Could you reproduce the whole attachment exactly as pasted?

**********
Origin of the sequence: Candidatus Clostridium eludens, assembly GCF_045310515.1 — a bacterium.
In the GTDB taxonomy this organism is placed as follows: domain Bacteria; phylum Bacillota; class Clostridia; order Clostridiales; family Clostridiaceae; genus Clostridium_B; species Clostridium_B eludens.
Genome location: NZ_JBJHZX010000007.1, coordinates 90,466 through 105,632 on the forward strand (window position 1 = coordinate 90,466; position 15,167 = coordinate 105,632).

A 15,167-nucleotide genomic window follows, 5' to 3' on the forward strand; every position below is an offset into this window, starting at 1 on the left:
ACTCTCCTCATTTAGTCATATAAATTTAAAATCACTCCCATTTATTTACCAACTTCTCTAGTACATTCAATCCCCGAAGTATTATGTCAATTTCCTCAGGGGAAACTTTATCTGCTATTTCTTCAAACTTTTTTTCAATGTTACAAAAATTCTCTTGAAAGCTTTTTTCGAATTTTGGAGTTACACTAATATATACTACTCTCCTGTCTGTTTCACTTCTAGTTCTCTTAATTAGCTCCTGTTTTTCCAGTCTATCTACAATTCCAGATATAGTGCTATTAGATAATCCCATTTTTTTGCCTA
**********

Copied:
Origin of the sequence: Candidatus Clostridium eludens, assembly GCF_045310515.1 — a bacterium.
In the GTDB taxonomy this organism is placed as follows: domain Bacteria; phylum Bacillota; class Clostridia; order Clostridiales; family Clostridiaceae; genus Clostridium_B; species Clostridium_B eludens.
Genome location: NZ_JBJHZX010000007.1, coordinates 90,466 through 105,632 on the forward strand (window position 1 = coordinate 90,466; position 15,167 = coordinate 105,632).

A 15,167-nucleotide genomic window follows, 5' to 3' on the forward strand; every position below is an offset into this window, starting at 1 on the left:
ACTCTCCTCATTTAGTCATATAAATTTAAAATCACTCCCATTTATTTACCAACTTCTCTAGTACATTCAATCCCCGAAGTATTATGTCAATTTCCTCAGGGGAAACTTTATCTGCTATTTCTTCAAACTTTTTTTCAATGTTACAAAAATTCTCTTGAAAGCTTTTTTCGAATTTTGGAGTTACACTAATATATACTACTCTCCTGTCTGTTTCACTTCTAGTTCTCTTAATTAGCTCCTGTTTTTCCAGTCTATCTACAATTCCAGATATAGTGCTATTAGATAATCCCATTTTTTTGCCTA